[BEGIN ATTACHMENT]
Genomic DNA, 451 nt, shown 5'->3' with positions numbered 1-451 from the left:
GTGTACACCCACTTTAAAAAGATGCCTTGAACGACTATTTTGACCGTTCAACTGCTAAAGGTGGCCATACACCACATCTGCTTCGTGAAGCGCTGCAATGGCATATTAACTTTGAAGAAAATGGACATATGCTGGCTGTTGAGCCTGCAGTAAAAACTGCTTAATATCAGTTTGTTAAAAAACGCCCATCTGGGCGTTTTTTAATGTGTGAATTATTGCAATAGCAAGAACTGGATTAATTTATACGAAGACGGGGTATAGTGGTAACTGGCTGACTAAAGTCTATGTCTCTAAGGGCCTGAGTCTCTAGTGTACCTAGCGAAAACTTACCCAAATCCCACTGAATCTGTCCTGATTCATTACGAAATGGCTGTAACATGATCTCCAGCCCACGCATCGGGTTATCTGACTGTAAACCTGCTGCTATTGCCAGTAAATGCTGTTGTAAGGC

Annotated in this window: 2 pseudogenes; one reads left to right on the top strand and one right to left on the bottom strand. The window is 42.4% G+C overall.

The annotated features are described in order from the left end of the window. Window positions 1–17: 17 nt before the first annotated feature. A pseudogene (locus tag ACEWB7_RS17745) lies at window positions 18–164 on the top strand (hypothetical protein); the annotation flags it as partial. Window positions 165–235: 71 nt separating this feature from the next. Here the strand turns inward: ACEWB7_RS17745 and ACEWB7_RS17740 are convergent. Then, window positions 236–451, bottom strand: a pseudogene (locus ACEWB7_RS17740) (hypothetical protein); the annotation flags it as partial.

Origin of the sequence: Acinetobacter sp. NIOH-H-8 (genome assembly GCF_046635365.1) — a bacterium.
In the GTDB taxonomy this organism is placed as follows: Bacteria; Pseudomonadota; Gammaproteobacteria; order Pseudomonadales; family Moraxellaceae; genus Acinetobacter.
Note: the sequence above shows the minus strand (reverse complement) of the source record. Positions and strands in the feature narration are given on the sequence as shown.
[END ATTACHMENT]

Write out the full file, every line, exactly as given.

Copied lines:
Genomic DNA, 451 nt, shown 5'->3' with positions numbered 1-451 from the left:
GTGTACACCCACTTTAAAAAGATGCCTTGAACGACTATTTTGACCGTTCAACTGCTAAAGGTGGCCATACACCACATCTGCTTCGTGAAGCGCTGCAATGGCATATTAACTTTGAAGAAAATGGACATATGCTGGCTGTTGAGCCTGCAGTAAAAACTGCTTAATATCAGTTTGTTAAAAAACGCCCATCTGGGCGTTTTTTAATGTGTGAATTATTGCAATAGCAAGAACTGGATTAATTTATACGAAGACGGGGTATAGTGGTAACTGGCTGACTAAAGTCTATGTCTCTAAGGGCCTGAGTCTCTAGTGTACCTAGCGAAAACTTACCCAAATCCCACTGAATCTGTCCTGATTCATTACGAAATGGCTGTAACATGATCTCCAGCCCACGCATCGGGTTATCTGACTGTAAACCTGCTGCTATTGCCAGTAAATGCTGTTGTAAGGC

Annotated in this window: 2 pseudogenes; one reads left to right on the top strand and one right to left on the bottom strand. The window is 42.4% G+C overall.

The annotated features are described in order from the left end of the window. Window positions 1–17: 17 nt before the first annotated feature. A pseudogene (locus tag ACEWB7_RS17745) lies at window positions 18–164 on the top strand (hypothetical protein); the annotation flags it as partial. Window positions 165–235: 71 nt separating this feature from the next. Here the strand turns inward: ACEWB7_RS17745 and ACEWB7_RS17740 are convergent. Then, window positions 236–451, bottom strand: a pseudogene (locus ACEWB7_RS17740) (hypothetical protein); the annotation flags it as partial.

Origin of the sequence: Acinetobacter sp. NIOH-H-8 (genome assembly GCF_046635365.1) — a bacterium.
In the GTDB taxonomy this organism is placed as follows: Bacteria; Pseudomonadota; Gammaproteobacteria; order Pseudomonadales; family Moraxellaceae; genus Acinetobacter.
Note: the sequence above shows the minus strand (reverse complement) of the source record. Positions and strands in the feature narration are given on the sequence as shown.